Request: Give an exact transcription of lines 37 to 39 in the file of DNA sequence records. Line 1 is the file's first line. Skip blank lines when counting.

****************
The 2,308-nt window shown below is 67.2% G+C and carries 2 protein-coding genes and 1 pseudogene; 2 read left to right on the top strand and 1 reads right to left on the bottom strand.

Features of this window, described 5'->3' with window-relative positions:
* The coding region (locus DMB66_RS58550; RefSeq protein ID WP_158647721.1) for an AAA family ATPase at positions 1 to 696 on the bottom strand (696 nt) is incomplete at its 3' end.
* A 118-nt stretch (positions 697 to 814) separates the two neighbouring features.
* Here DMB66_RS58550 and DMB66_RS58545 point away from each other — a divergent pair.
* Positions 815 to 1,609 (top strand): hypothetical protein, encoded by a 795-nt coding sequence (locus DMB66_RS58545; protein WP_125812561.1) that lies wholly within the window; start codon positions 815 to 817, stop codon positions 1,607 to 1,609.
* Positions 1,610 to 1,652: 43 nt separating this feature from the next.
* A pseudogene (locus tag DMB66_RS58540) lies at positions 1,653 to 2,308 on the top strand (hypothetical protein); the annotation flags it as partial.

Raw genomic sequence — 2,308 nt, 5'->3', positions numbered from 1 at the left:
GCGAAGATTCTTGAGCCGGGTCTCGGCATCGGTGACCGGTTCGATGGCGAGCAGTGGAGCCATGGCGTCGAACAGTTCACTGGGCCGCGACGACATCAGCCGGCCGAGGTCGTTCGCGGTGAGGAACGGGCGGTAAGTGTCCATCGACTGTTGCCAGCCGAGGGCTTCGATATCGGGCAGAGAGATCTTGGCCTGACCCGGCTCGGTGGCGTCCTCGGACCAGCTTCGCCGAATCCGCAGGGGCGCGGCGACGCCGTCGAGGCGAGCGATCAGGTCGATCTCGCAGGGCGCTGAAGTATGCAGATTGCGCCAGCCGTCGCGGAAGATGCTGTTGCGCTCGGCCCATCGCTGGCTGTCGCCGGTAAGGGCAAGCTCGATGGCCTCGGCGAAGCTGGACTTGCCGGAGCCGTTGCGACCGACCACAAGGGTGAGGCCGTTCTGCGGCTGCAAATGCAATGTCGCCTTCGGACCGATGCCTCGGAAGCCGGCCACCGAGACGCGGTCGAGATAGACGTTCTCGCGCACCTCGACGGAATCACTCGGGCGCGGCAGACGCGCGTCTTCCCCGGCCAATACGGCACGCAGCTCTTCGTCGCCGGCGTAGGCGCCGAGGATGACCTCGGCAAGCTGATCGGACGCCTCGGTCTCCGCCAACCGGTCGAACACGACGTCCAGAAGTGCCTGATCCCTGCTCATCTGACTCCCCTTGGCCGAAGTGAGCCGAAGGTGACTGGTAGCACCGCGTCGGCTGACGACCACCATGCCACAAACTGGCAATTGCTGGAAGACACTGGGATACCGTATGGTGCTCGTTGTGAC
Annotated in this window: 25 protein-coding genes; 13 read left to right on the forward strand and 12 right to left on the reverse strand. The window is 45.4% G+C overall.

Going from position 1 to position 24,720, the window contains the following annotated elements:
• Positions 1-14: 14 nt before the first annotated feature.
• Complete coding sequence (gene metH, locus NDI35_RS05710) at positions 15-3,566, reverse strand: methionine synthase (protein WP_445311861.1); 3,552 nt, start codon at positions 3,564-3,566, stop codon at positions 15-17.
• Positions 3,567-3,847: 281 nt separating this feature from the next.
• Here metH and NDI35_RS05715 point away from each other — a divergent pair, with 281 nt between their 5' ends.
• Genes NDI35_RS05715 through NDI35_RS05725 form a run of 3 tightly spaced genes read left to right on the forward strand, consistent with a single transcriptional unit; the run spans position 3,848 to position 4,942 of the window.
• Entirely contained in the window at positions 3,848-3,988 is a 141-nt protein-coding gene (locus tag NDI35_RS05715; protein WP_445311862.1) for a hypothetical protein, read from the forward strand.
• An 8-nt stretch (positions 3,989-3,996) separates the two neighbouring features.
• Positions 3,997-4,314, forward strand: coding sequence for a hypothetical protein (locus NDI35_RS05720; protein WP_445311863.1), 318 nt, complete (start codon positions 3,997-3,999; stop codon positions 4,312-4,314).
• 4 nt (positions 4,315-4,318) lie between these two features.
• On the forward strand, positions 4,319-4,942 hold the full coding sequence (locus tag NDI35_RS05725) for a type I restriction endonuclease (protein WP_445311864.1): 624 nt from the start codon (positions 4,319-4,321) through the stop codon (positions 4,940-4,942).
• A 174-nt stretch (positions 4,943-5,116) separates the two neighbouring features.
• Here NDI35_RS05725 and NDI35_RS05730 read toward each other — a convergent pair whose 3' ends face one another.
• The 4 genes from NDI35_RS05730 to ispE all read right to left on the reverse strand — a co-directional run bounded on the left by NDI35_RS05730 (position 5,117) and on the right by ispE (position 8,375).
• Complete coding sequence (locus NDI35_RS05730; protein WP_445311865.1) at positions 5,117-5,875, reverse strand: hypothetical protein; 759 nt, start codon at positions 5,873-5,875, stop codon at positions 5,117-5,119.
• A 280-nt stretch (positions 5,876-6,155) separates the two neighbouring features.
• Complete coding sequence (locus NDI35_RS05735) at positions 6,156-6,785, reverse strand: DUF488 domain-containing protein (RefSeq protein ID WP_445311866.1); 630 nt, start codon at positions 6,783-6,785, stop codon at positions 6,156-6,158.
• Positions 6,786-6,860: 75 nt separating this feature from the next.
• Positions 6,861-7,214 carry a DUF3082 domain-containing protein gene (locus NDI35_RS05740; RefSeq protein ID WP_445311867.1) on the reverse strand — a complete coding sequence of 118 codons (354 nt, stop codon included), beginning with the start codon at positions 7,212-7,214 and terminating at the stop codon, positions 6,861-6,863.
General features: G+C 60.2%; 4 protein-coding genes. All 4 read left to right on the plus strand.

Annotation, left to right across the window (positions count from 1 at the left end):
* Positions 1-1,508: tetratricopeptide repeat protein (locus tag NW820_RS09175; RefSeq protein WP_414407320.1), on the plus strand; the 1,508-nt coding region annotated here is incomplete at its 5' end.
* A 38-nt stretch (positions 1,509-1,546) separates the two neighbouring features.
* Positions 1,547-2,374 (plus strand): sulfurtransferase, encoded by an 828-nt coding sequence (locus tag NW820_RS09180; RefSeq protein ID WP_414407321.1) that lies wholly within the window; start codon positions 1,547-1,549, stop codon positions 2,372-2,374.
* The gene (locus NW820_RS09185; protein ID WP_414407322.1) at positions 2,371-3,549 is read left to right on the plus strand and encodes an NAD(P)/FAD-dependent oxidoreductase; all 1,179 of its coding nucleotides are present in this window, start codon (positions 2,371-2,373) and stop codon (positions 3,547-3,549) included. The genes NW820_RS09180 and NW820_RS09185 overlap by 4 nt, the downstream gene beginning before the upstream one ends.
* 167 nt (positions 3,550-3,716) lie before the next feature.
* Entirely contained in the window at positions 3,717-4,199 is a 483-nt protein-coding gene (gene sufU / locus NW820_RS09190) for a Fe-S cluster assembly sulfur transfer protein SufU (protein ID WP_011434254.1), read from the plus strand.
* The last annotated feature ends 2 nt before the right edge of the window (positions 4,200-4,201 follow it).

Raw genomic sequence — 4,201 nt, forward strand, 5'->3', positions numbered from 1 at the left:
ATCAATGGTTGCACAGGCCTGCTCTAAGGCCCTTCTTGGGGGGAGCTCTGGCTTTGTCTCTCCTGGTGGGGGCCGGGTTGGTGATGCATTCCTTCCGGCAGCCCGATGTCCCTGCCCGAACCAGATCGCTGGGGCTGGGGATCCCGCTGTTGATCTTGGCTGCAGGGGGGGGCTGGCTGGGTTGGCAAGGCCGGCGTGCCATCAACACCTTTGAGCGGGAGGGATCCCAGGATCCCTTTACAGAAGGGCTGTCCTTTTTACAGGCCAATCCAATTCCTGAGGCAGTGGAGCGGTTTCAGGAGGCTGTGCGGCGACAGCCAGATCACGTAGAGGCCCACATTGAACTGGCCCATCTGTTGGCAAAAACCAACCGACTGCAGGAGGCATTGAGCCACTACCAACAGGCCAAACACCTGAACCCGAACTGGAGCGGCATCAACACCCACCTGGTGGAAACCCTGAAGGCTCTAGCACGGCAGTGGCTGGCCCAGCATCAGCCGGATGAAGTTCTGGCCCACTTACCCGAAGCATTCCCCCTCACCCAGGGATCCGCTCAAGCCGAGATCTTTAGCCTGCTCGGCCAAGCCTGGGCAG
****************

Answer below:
* 167 nt (positions 3,550-3,716) lie before the next feature.
* Entirely contained in the window at positions 3,717-4,199 is a 483-nt protein-coding gene (gene sufU / locus NW820_RS09190) for a Fe-S cluster assembly sulfur transfer protein SufU (protein ID WP_011434254.1), read from the plus strand.
* The last annotated feature ends 2 nt before the right edge of the window (positions 4,200-4,201 follow it).